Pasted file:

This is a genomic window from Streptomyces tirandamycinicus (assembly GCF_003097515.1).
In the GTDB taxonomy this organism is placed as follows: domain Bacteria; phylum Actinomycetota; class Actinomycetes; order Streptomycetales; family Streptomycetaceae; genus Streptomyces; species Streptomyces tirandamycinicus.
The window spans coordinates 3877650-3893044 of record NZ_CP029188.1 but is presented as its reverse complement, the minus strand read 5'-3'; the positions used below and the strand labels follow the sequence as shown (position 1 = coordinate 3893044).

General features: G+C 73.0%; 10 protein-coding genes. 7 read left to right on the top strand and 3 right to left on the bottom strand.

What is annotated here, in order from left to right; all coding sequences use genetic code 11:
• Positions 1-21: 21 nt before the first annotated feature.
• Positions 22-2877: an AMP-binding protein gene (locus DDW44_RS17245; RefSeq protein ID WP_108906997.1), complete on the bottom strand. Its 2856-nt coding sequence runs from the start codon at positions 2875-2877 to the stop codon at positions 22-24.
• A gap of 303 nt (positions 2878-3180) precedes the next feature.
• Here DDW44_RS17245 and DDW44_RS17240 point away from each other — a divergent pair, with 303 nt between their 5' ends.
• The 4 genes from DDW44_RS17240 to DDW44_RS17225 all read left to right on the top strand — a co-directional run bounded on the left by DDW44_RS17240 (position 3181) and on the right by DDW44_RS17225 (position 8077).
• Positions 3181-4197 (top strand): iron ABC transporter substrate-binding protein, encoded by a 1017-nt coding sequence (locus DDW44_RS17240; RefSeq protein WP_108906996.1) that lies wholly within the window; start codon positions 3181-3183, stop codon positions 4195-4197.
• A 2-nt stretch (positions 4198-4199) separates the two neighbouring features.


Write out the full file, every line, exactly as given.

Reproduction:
This is a genomic window from Streptomyces tirandamycinicus (assembly GCF_003097515.1).
In the GTDB taxonomy this organism is placed as follows: domain Bacteria; phylum Actinomycetota; class Actinomycetes; order Streptomycetales; family Streptomycetaceae; genus Streptomyces; species Streptomyces tirandamycinicus.
The window spans coordinates 3877650-3893044 of record NZ_CP029188.1 but is presented as its reverse complement, the minus strand read 5'-3'; the positions used below and the strand labels follow the sequence as shown (position 1 = coordinate 3893044).

General features: G+C 73.0%; 10 protein-coding genes. 7 read left to right on the top strand and 3 right to left on the bottom strand.

What is annotated here, in order from left to right; all coding sequences use genetic code 11:
• Positions 1-21: 21 nt before the first annotated feature.
• Positions 22-2877: an AMP-binding protein gene (locus DDW44_RS17245; RefSeq protein ID WP_108906997.1), complete on the bottom strand. Its 2856-nt coding sequence runs from the start codon at positions 2875-2877 to the stop codon at positions 22-24.
• A gap of 303 nt (positions 2878-3180) precedes the next feature.
• Here DDW44_RS17245 and DDW44_RS17240 point away from each other — a divergent pair, with 303 nt between their 5' ends.
• The 4 genes from DDW44_RS17240 to DDW44_RS17225 all read left to right on the top strand — a co-directional run bounded on the left by DDW44_RS17240 (position 3181) and on the right by DDW44_RS17225 (position 8077).
• Positions 3181-4197 (top strand): iron ABC transporter substrate-binding protein, encoded by a 1017-nt coding sequence (locus DDW44_RS17240; RefSeq protein WP_108906996.1) that lies wholly within the window; start codon positions 3181-3183, stop codon positions 4195-4197.
• A 2-nt stretch (positions 4198-4199) separates the two neighbouring features.